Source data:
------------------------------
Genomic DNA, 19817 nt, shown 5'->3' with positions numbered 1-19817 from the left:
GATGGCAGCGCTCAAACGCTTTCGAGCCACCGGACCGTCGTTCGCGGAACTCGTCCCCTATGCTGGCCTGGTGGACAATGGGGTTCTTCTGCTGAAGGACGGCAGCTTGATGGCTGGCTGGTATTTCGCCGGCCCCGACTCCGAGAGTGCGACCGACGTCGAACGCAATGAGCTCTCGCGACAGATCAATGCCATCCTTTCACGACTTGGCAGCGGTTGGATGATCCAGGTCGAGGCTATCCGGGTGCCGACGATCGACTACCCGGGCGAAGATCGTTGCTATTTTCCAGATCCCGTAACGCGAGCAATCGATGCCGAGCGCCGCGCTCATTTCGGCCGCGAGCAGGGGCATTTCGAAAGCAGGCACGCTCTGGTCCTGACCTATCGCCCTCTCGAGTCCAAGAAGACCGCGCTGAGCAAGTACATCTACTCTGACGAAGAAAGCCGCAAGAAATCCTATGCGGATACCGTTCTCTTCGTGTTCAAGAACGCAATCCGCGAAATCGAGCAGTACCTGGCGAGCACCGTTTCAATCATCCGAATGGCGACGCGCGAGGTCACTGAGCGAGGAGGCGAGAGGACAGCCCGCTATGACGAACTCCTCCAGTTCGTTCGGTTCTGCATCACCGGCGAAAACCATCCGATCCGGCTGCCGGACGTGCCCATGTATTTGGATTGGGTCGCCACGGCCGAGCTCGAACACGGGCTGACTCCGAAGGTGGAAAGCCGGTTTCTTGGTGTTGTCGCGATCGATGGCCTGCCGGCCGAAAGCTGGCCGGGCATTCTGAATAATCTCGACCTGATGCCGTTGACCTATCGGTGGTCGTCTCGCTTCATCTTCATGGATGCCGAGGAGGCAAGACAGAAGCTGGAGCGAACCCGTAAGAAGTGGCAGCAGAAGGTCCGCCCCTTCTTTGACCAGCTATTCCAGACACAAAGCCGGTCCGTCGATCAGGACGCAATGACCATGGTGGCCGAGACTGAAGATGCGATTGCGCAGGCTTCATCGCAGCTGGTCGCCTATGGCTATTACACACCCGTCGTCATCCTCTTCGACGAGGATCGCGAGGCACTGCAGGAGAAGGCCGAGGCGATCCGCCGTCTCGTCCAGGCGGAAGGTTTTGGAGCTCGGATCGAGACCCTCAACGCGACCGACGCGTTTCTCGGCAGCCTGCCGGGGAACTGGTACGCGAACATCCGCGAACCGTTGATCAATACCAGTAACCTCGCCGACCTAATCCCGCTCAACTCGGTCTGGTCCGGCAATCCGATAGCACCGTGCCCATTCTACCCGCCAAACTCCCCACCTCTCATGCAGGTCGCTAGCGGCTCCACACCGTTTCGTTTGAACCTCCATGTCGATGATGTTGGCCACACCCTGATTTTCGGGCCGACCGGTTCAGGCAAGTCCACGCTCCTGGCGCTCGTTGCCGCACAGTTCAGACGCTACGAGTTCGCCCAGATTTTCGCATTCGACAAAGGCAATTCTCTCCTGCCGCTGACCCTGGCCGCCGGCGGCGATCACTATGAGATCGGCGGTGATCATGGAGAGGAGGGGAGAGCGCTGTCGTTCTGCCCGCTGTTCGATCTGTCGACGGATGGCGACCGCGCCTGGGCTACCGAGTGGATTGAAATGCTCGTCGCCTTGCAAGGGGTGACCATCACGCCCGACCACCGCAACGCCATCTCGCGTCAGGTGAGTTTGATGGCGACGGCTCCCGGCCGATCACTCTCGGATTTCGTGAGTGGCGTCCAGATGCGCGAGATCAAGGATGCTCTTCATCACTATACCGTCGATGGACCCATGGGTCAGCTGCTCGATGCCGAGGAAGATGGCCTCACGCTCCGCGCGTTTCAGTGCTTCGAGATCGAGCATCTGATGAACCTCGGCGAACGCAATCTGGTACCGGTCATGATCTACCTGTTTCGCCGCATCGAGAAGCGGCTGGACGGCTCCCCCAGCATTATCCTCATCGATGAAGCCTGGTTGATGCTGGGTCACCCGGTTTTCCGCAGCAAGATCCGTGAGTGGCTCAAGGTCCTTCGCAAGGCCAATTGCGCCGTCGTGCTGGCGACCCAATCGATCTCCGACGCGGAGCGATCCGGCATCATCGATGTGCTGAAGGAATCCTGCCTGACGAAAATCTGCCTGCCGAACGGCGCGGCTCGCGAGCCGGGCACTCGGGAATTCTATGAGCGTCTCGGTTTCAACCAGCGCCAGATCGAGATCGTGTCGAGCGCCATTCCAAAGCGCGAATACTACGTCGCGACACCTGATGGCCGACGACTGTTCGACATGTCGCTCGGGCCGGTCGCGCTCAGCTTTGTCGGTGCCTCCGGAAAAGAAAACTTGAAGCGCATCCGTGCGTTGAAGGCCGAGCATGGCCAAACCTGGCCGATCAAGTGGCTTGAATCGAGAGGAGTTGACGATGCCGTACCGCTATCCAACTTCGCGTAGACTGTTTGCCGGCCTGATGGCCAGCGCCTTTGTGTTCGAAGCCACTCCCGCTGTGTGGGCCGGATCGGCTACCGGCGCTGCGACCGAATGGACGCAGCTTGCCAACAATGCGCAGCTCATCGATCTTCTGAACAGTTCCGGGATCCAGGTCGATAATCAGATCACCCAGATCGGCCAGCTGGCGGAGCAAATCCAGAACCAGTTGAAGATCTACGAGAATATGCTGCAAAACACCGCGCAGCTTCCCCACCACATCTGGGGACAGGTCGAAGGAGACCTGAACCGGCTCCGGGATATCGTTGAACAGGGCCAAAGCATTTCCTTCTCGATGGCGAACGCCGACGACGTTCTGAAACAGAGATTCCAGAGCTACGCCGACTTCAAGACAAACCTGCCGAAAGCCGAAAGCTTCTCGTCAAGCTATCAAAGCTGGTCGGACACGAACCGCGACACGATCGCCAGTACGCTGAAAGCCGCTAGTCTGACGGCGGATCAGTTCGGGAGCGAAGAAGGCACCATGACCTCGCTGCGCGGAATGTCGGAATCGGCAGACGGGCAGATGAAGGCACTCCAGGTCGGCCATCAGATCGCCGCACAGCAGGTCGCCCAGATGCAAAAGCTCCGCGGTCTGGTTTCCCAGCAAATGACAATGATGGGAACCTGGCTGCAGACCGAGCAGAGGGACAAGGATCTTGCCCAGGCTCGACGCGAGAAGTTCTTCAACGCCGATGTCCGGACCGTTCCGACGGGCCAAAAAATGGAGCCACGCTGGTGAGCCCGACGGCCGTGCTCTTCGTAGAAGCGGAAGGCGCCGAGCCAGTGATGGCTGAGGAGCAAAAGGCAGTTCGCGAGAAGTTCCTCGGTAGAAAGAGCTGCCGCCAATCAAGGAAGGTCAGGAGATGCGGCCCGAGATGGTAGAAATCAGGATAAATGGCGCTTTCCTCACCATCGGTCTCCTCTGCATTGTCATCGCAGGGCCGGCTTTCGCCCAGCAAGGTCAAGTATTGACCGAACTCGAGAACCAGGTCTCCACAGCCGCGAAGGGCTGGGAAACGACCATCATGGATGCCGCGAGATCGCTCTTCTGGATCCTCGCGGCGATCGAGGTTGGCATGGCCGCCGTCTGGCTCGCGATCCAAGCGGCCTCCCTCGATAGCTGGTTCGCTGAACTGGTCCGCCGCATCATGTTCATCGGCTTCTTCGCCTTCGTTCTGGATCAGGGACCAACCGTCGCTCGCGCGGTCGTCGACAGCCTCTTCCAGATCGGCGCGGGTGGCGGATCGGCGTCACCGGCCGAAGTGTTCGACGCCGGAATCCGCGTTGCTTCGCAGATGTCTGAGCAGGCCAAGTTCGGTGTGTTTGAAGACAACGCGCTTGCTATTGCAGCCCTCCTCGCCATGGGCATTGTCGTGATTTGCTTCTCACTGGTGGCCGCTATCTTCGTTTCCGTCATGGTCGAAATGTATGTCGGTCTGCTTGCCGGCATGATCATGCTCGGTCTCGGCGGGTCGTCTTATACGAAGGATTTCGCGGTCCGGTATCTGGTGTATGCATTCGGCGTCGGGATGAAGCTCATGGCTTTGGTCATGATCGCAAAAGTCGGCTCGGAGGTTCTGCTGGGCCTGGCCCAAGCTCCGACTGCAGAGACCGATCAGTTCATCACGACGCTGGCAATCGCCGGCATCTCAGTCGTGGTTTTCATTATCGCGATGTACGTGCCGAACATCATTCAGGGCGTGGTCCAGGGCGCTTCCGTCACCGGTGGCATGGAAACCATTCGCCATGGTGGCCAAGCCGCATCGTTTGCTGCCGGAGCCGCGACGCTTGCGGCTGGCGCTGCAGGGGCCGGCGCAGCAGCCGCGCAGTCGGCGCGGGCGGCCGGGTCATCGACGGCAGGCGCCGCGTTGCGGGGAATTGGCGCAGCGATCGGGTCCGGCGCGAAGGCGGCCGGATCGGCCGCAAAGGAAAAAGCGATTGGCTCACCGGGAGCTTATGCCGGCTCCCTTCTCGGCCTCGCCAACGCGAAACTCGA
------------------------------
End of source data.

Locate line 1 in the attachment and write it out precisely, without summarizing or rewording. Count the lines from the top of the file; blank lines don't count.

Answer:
Genomic DNA, 19817 nt, shown 5'->3' with positions numbered 1-19817 from the left: